Tips for publishing with students

Graduate and undergraduate students can be tremendous assets to your research endeavors and can serve as the embodiment of a merger between your teaching and research activity. For all the benefits of working with students, some concerns and challenges exist. In today’s post, I want to share some tips for publishing with students that you can use to make sure that your publishing relationships with students go well for everyone involved.

tips for publishing with students

Photo credit: Alan Levine

Use Mailbutler to supercharge your Apple Mail

I hate email. I really, really do. Rarely does good news come through my inbox. Instead, I receive everything from administrative requests to complaints to spam. Over the course of the last couple of years, I’ve tried to do everything possible to scale back how much I have to use email. We’ve started using Slack which dramatically cuts down the email my staff sends and I’ve implemented other strategies to reduce the overall amount of email that I receive on a daily basis. Unfortunately, I can’t get away from using email entirely as much as I would love to do so. Resigned to this fact, I’m constantly on the lookout for ways to help me manage and minimize the stress from my email inbox. Over the past six months, I have started using the plugin Mailbutler and I highly recommend you use Mailbutler to supercharge Apple Mail.

Use Mailbutler to supercharge your Apple Mail

As longtime readers know, I’m a big fan of Apple products including many of the built-in programs that come on Mac laptops and computers.

Apple Mail, the email client that comes with Macs, has been my primary email software for probably a decade if not longer. The look, feel, and usability have led me to continue with Apple Mail even if the program lacks the bells and whistles available with other email clients.

Fortunately, I came across a new plugin for Apple Mail that I’ve been using for about six months now. I love it and it really takes Apple Mail to the next level.

Video grading can improve your student feedback

One of the biggest challenges that I have as a professor is helping my students improve their writing.  Encouraging students to practice the art and skill of writing is one of the areas where we can have the biggest impact on our students.  I’ve always found the hardest part of teaching writing is providing feedback.  I used to struggled to provide comments to students that addressed larger issues as well as edits for style and grammar.  I also had to manage the time needed to grade in order to provide prompt feedback and protect my own sanity.  Video grading can improve your student feedback and provides the best solution for offering writing feedback.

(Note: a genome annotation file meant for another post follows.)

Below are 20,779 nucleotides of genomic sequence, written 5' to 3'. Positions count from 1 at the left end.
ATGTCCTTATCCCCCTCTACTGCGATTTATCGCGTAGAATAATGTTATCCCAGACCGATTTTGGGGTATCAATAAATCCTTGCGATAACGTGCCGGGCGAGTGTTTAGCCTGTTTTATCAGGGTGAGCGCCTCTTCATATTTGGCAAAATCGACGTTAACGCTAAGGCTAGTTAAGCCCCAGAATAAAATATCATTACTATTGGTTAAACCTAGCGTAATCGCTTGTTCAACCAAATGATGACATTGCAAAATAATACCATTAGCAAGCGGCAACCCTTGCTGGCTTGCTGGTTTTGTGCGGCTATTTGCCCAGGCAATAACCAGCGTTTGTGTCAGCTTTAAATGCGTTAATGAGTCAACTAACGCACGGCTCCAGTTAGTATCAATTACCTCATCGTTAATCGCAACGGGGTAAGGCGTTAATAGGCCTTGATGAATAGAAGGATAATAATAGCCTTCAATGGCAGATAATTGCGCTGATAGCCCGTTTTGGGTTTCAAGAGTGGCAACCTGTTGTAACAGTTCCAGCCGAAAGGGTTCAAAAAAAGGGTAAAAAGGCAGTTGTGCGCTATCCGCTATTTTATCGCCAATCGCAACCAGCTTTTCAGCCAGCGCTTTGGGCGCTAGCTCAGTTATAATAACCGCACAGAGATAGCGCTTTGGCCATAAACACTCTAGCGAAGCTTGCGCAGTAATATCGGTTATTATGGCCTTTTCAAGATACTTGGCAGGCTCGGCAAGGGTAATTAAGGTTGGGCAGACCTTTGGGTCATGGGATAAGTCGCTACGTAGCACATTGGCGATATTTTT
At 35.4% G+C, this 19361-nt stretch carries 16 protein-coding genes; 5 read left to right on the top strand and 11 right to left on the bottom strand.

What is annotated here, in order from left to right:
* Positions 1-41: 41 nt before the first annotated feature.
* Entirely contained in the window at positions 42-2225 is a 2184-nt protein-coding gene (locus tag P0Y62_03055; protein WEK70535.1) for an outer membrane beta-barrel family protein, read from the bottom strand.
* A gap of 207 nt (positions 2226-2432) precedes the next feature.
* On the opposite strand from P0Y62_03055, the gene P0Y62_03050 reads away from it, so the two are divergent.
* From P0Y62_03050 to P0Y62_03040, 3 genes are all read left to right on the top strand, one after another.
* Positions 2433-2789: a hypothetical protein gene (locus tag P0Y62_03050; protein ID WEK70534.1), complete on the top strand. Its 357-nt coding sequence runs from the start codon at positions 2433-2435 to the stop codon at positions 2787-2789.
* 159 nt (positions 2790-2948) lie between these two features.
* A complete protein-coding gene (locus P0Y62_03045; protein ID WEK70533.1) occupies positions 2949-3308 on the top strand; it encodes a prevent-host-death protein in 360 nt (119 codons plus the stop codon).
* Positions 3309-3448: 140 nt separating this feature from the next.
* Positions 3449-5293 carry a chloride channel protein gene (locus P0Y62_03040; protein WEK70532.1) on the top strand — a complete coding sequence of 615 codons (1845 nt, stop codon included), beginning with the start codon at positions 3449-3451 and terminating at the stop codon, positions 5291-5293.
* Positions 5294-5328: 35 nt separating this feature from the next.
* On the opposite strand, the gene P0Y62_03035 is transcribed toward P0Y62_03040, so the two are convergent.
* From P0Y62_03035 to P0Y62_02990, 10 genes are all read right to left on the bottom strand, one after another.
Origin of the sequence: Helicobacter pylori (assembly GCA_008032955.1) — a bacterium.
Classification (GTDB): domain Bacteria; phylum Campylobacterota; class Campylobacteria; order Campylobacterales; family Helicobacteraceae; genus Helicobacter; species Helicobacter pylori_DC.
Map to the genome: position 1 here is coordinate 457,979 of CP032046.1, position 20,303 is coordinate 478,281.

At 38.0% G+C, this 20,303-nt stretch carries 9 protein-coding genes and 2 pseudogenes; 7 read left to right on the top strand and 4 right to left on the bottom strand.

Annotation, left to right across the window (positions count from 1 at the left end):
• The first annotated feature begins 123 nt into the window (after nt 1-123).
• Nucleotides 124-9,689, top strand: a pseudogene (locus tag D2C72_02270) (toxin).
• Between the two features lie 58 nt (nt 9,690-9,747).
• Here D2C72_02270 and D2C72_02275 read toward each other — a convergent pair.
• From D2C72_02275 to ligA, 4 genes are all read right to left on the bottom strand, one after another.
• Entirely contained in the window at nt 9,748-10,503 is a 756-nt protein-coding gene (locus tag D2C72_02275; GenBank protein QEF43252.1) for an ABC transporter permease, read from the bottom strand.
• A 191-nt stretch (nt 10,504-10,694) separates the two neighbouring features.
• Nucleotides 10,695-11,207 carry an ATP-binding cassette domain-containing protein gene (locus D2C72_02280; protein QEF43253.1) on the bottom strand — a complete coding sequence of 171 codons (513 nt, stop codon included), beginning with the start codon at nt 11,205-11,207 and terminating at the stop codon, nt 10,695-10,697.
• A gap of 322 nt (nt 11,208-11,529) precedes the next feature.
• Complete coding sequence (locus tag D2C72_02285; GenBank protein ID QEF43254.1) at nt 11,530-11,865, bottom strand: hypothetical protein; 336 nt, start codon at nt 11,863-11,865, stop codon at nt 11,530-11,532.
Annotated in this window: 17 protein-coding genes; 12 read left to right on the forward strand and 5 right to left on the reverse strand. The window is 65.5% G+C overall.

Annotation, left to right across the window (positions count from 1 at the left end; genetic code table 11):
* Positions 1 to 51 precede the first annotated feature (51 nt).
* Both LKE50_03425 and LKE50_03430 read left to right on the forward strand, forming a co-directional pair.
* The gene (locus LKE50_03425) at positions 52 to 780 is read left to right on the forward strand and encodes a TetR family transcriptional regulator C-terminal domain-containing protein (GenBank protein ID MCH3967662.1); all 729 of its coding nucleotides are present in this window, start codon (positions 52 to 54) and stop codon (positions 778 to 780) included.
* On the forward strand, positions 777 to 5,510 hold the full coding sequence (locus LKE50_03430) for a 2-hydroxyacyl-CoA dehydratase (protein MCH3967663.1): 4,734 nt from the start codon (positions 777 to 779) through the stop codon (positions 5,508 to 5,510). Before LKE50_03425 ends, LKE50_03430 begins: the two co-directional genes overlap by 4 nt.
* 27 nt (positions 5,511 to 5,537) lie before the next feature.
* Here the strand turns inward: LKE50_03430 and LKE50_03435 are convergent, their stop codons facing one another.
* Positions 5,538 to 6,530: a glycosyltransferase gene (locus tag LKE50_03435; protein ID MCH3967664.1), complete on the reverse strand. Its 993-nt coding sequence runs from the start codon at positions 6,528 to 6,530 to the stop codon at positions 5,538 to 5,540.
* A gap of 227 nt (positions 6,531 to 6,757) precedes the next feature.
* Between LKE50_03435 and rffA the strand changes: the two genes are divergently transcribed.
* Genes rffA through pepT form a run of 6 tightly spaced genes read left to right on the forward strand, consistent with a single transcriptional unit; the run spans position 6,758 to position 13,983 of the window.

video grading

Photo credit: Robert of Fairfax

Video grading provides many advantages for delivering student assessment and feedback.  Students have been traumatized by the dreaded red pen and often want to write the “correct” way.  Few of my students have learned the writing process before coming into my class.  My goal is to help them learn the process as much as any specific tips or advice I may have for their papers.  Video grading presents a perfect opportunity to guide students through the writing process.  It also offers many advantages over other feedback methods I have tried.

What is institutional theory?

Organizational theory proves useful for explaining much of what happens in higher education. In particular, I find institutional theory can help provide an explanation for institutional decisions and activities. Unfortunately, students often struggle with grasping some of the basics of institutional theory. In today’s post, I want to share an excerpt from my monograph on institutional diversity that helps explain the role of institutional theory in hopes of providing a foundation for understanding the useful of the theory for higher education.

what is institutional theory

Photo credit: Lynne Hand

Can we have class outside?

The weather has been unusually nice lately in Dallas. Students enjoy being able to move outdoors and I’ve seen them reading under trees or chatting in the sun: the quintessential college life. Of course when it is this nice, who wants to go inside to have class? No one including the professors! Some of my favorite teaching memories are taking classes outside. In today’s post, I want to share one of the IDEAS from my book, Teaching for Learning: 101 Intentionally Designed Educational Activities to Put Students on the Path to Success. In this IDEA, we share how to take advantage of the beautiful weather.

can we have class outside

Photo credit: SMU